Room 77’s CEO Drew Patterson: Google to license our software
The move suggests Google is moving into fulfillment, not just search. Google will be able to bolster its Hotel Finder metasearch tool as a result.
The startup will keep its consumer brand. Yet the company’s “primary focus” will be CheckMate, a B2B service for hotels to manage mobile bookings, that it acquired last year.
“Think of it as a platform that enables communication between hotels and their guests and helps them to be able to communicate across any distribution channel, no matter how or where the guest is transacting.”
What will change? Patterson says:
“Part of Room 77’s engineering team will join Google as part of the deal. We’ll continue to operate our branded website and apps for consumers.
More than anything, the fact that we could license it to Google speaks to quality of the platform we built.”
Why did Google enter this licensing arrangement? Patterson says:
“Aside from the fact that our technology is awesome? Two things.
The work we’ve done around price comprehensiveness, is number one. We routinely come up with lower prices than other search engines do.
We index more sources for availability. We’re the only one going to tens of thousands of hotels to make sure availability is real.
Given the rising occupancy environment post-recession, this makes our product more reliable than what others are offering.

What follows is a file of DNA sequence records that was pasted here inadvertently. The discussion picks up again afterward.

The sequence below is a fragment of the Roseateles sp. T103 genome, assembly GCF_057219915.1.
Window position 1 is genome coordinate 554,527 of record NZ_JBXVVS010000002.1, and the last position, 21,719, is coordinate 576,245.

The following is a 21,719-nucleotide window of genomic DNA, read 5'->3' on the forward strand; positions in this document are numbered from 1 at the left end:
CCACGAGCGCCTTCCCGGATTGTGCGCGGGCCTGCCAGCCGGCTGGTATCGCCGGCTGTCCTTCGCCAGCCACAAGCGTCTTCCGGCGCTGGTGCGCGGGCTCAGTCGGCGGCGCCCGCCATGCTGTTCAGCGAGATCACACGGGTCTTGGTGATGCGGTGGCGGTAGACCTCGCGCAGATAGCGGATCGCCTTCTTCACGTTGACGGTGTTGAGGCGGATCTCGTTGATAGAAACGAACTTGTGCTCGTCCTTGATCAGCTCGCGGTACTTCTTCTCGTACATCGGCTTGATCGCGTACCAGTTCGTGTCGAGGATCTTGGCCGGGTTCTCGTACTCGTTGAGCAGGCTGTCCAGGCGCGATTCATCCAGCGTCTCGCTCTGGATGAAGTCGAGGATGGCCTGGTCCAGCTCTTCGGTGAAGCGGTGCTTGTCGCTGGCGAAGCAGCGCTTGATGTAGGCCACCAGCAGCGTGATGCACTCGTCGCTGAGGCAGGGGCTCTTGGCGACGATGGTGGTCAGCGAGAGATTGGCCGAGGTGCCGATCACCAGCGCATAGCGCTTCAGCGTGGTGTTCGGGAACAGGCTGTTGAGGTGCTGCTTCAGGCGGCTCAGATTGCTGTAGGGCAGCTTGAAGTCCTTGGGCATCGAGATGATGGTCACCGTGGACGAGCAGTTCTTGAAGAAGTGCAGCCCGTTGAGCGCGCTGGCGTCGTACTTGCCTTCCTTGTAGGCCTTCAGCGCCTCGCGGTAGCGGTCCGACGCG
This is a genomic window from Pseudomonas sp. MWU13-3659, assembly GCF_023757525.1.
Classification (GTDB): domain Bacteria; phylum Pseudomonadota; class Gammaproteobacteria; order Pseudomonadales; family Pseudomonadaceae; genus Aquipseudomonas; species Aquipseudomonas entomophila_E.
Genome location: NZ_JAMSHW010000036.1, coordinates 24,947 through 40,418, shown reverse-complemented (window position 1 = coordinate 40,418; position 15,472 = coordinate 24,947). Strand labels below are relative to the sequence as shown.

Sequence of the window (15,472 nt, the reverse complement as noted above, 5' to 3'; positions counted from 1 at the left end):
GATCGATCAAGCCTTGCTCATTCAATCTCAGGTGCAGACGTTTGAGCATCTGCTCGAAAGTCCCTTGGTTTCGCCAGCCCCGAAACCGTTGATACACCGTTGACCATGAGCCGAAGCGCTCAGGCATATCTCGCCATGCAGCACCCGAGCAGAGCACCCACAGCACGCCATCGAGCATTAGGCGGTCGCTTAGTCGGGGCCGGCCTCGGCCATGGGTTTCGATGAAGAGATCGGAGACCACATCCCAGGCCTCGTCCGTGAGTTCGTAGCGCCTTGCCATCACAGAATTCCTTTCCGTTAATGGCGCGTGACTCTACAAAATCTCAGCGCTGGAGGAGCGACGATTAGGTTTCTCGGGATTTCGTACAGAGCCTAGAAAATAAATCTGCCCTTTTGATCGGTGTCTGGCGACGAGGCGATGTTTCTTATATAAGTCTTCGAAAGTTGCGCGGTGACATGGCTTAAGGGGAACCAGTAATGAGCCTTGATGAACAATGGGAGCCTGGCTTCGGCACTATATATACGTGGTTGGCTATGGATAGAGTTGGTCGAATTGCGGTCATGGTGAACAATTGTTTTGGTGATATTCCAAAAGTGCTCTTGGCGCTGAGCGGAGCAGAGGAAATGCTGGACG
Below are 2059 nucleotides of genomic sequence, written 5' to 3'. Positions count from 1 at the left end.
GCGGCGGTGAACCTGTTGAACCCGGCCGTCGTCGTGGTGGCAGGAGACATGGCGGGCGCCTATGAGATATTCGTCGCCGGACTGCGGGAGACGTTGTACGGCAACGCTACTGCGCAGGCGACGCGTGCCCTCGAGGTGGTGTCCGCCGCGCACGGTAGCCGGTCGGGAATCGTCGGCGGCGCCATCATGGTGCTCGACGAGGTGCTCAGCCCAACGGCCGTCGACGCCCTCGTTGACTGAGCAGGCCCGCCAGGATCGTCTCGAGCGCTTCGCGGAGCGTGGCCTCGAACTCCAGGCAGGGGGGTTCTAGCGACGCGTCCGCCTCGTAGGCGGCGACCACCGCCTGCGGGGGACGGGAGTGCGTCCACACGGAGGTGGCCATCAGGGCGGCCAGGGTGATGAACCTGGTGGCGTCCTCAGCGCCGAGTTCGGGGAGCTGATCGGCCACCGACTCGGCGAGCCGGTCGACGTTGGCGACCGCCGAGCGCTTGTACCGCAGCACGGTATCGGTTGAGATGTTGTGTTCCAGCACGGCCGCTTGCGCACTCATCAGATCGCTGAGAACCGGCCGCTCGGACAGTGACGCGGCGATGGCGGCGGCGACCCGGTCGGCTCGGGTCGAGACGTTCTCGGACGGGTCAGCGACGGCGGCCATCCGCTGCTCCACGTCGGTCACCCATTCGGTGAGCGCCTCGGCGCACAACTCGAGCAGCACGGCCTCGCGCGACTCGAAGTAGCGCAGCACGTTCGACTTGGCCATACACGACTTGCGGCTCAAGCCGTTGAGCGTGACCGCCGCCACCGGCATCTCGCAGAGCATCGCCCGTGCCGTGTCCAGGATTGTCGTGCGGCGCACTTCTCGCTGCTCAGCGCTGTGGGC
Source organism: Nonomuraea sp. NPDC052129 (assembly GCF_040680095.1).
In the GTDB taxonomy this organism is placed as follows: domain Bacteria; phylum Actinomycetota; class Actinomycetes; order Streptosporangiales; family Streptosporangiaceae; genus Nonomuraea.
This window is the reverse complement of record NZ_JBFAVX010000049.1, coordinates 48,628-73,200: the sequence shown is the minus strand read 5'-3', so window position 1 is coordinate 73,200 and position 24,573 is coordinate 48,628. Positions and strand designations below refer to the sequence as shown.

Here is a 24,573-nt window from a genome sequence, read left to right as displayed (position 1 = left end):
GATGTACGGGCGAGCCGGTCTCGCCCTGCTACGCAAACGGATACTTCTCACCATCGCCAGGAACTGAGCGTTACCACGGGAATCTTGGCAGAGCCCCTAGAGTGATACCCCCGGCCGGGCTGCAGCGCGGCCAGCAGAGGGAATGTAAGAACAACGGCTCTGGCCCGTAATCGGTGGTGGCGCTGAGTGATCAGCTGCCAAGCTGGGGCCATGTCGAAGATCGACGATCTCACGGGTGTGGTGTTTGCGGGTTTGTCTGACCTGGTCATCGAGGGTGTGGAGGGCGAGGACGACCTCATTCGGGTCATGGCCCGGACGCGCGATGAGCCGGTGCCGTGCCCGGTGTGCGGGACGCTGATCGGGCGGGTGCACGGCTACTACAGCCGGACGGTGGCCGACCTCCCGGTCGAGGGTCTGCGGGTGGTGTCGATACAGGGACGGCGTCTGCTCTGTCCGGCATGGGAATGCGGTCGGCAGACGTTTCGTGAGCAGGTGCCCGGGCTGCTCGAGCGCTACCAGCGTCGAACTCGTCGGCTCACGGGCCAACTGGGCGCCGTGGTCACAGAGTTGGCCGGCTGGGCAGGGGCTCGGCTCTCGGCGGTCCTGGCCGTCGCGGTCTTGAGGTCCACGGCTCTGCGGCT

Second, we do brand-to-book. It’s easy to complete the transaction, and there’s no bait-and-switch in the consumer’s mind. Other metasearch companies have struggled with direct booking.
Consumers get frustrated if they run a search and think they’re booking with the property they want but end up at another third-pary site.
We’re really fired up. It’s a validation of our investment in our brand, which we’ll continue to invest in.”
The company will lose to Google Calvin Yang, one of its co-founders, plus “many” of its engineers.
The company has raised $43.8 million to date.
UPDATE: One theory behind the licensing deal is that many hotels balked at Google’s connectivity requirements for Hotel Finder, and that Room 77’s technology removes that technical hurdle.
Sean O’Neill is the Editor-in-Chief of Tnooz and is based in southern New Jersey, in the US.
Before joining us, Sean was a regular contributor to BBC Travel, a senior editor of BudgetTravel.com, and an associate editor at Kiplinger’s magazine.
Follow him on Twitter (@sean_oneill).